These 7 Viral Video Stars Have Changed, but Not Always for the Better

  • February 22, 2017
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In the digital age anyone can accidentally fall head-first into fame, but of course nothing really lasts forever. So where are they now? Here's seven people who entered the mainstream, at least for a time, and what they've been doing since then.

#2 and #3 have had a rough time since they rose to fame.

1.

Jonathan Ware

Then:

In 2007 youngster Jonathan was interviewed as part of a fluff news piece. When asked how he felt about his zombie face paint, he responded with the now infamous line “I like turtles.” And thus a legend was born.

Now:

Now in college, Jonathan hasn't exploited his viral clip for fame, instead choosing to lead a quiet life.

2.

Ghyslain Raza

Then:

Better known as Star Wars Kid, a young Raza recorded himself imitating Darth Maul using his high school's video equipment. When other students discovered the tape (which he left behind) it was uploaded to the P2P services and became a hit of sorts. On YouTube it has 32,000,000 hits.

Now:

Starting in 2013 Raza began speaking out against cyber-bullying, using his own experience following the video's popularity to illustrate the effects that harassment has.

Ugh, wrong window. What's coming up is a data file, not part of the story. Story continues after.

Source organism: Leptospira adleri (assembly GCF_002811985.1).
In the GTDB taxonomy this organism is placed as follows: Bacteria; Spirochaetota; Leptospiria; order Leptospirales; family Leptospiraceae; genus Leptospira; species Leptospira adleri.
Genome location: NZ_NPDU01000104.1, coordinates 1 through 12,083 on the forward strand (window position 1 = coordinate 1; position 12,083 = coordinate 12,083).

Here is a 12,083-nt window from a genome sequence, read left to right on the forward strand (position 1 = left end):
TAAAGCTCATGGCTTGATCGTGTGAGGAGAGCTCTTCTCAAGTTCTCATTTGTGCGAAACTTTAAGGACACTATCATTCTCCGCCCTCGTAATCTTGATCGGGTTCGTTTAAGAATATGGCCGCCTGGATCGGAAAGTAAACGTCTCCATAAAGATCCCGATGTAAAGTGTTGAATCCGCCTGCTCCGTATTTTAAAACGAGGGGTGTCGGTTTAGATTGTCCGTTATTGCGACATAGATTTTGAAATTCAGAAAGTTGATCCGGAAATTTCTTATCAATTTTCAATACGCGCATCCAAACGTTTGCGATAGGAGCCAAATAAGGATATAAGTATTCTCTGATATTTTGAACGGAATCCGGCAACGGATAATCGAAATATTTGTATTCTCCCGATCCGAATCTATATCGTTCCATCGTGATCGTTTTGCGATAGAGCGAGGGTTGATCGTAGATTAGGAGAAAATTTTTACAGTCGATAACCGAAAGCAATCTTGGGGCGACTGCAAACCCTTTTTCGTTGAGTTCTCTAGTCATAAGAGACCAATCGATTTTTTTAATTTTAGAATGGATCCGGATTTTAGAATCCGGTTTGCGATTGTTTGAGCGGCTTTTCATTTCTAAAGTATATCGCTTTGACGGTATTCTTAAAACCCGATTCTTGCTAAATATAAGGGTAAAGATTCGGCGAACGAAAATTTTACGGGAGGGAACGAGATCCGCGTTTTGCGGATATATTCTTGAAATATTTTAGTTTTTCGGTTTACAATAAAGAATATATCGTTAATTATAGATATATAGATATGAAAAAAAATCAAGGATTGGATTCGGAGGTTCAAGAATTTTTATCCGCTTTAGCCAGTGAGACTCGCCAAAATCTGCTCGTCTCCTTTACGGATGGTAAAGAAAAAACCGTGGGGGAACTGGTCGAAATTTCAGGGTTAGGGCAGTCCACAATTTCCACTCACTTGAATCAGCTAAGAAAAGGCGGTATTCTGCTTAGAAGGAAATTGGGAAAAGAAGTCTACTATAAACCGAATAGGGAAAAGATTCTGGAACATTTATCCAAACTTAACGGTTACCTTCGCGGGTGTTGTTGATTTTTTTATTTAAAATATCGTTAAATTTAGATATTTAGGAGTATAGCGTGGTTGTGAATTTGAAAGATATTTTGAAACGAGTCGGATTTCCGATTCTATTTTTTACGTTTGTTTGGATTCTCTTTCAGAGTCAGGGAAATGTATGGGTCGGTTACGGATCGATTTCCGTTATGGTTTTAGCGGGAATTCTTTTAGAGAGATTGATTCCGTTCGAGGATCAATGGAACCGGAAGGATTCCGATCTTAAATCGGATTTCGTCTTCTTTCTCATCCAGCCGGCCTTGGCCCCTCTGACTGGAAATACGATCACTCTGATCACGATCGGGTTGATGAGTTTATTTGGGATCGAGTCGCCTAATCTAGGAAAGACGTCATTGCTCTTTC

3.

Ted Williams

Then:

In 2011 the army vet and former radio DJ was interviewed after a reporter saw him by the side of the road holding a sign asking for donations and advertising his voice talents. Williams was homeless at the time.

Now:

Ted Williams

Since the video went viral Williams has received many voice over jobs and has turned his situation around. However, it's been a rocky road: Williams has checked into rehab to combat alcoholism and emotional stress.

4.

Kevin Heinz and Jill Peterson

Then:

In 2009 the wedding party filmed their entrance, a dance set to Chris Brown's “Forever.” They emailed it to friends and family who couldn't attend; it was quickly uploaded to YouTube and went viral.

Now:

According to the couple the sudden popularity of the video was staggering. Though they received many offers they turned them down, instead soliciting donations for the Sheila Wellstone Institute.

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